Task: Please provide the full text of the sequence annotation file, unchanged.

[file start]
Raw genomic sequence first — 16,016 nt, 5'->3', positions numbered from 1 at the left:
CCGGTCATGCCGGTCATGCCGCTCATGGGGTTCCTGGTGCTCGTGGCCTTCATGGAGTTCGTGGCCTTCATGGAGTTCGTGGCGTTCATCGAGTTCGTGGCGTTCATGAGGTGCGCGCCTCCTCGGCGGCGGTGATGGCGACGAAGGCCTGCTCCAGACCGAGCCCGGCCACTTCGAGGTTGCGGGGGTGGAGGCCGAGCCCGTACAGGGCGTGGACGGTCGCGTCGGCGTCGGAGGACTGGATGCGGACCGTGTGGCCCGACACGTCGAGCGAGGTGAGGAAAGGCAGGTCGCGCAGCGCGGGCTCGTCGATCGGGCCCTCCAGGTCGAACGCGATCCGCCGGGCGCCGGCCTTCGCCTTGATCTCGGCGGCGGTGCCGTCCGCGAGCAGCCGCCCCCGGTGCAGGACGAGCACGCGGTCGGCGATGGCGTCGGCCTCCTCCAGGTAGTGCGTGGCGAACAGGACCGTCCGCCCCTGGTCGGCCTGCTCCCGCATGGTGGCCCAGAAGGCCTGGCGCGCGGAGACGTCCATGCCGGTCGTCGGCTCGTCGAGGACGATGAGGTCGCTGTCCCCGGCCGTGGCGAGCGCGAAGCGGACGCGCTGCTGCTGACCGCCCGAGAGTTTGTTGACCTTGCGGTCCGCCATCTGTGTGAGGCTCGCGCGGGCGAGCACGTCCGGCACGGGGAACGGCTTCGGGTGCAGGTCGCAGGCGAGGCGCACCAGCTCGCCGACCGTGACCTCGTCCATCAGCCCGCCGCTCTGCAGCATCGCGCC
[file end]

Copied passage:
Raw genomic sequence first — 16,016 nt, 5'->3', positions numbered from 1 at the left:
CCGGTCATGCCGGTCATGCCGCTCATGGGGTTCCTGGTGCTCGTGGCCTTCATGGAGTTCGTGGCCTTCATGGAGTTCGTGGCGTTCATCGAGTTCGTGGCGTTCATGAGGTGCGCGCCTCCTCGGCGGCGGTGATGGCGACGAAGGCCTGCTCCAGACCGAGCCCGGCCACTTCGAGGTTGCGGGGGTGGAGGCCGAGCCCGTACAGGGCGTGGACGGTCGCGTCGGCGTCGGAGGACTGGATGCGGACCGTGTGGCCCGACACGTCGAGCGAGGTGAGGAAAGGCAGGTCGCGCAGCGCGGGCTCGTCGATCGGGCCCTCCAGGTCGAACGCGATCCGCCGGGCGCCGGCCTTCGCCTTGATCTCGGCGGCGGTGCCGTCCGCGAGCAGCCGCCCCCGGTGCAGGACGAGCACGCGGTCGGCGATGGCGTCGGCCTCCTCCAGGTAGTGCGTGGCGAACAGGACCGTCCGCCCCTGGTCGGCCTGCTCCCGCATGGTGGCCCAGAAGGCCTGGCGCGCGGAGACGTCCATGCCGGTCGTCGGCTCGTCGAGGACGATGAGGTCGCTGTCCCCGGCCGTGGCGAGCGCGAAGCGGACGCGCTGCTGCTGACCGCCCGAGAGTTTGTTGACCTTGCGGTCCGCCATCTGTGTGAGGCTCGCGCGGGCGAGCACGTCCGGCACGGGGAACGGCTTCGGGTGCAGGTCGCAGGCGAGGCGCACCAGCTCGCCGACCGTGACCTCGTCCATCAGCCCGCCGCTCTGCAGCATCGCGCC